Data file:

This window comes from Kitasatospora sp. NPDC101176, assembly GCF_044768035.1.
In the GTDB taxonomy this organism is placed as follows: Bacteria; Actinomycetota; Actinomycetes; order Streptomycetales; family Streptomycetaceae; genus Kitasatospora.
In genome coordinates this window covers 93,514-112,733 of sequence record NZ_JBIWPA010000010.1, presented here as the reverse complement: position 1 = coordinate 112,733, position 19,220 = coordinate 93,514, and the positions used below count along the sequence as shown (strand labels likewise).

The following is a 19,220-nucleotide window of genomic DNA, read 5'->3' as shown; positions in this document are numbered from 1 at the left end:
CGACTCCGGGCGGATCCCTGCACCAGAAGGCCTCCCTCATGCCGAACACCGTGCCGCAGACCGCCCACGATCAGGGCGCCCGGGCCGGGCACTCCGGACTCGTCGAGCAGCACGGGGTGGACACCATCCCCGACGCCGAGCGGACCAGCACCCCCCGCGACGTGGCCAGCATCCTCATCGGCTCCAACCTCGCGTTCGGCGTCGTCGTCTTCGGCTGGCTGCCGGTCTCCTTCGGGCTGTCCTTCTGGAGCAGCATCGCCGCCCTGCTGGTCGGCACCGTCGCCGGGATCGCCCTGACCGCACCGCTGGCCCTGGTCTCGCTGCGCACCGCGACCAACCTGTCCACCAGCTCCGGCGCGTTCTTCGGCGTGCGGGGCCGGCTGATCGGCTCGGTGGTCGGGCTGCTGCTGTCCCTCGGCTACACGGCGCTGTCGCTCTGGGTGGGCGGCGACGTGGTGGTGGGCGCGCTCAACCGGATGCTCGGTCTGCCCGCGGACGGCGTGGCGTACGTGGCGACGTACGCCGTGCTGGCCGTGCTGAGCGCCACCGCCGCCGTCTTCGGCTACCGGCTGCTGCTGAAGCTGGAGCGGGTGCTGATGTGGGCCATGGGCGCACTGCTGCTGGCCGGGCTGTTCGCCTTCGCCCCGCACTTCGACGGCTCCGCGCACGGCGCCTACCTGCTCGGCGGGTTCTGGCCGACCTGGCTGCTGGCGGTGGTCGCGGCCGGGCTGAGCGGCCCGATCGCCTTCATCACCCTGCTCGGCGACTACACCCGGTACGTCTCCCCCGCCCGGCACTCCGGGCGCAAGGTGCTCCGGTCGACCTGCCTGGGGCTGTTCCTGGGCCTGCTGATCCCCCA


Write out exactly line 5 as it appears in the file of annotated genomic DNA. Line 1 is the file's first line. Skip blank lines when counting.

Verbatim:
CGACTCCGGGCGGATCCCTGCACCAGAAGGCCTCCCTCATGCCGAACACCGTGCCGCAGACCGCCCACGATCAGGGCGCCCGGGCCGGGCACTCCGGACTCGTCGAGCAGCACGGGGTGGACACCATCCCCGACGCCGAGCGGACCAGCACCCCCCGCGACGTGGCCAGCATCCTCATCGGCTCCAACCTCGCGTTCGGCGTCGTCGTCTTCGGCTGGCTGCCGGTCTCCTTCGGGCTGTCCTTCTGGAGCAGCATCGCCGCCCTGCTGGTCGGCACCGTCGCCGGGATCGCCCTGACCGCACCGCTGGCCCTGGTCTCGCTGCGCACCGCGACCAACCTGTCCACCAGCTCCGGCGCGTTCTTCGGCGTGCGGGGCCGGCTGATCGGCTCGGTGGTCGGGCTGCTGCTGTCCCTCGGCTACACGGCGCTGTCGCTCTGGGTGGGCGGCGACGTGGTGGTGGGCGCGCTCAACCGGATGCTCGGTCTGCCCGCGGACGGCGTGGCGTACGTGGCGACGTACGCCGTGCTGGCCGTGCTGAGCGCCACCGCCGCCGTCTTCGGCTACCGGCTGCTGCTGAAGCTGGAGCGGGTGCTGATGTGGGCCATGGGCGCACTGCTGCTGGCCGGGCTGTTCGCCTTCGCCCCGCACTTCGACGGCTCCGCGCACGGCGCCTACCTGCTCGGCGGGTTCTGGCCGACCTGGCTGCTGGCGGTGGTCGCGGCCGGGCTGAGCGGCCCGATCGCCTTCATCACCCTGCTCGGCGACTACACCCGGTACGTCTCCCCCGCCCGGCACTCCGGGCGCAAGGTGCTCCGGTCGACCTGCCTGGGGCTGTTCCTGGGCCTGCTGATCCCCCA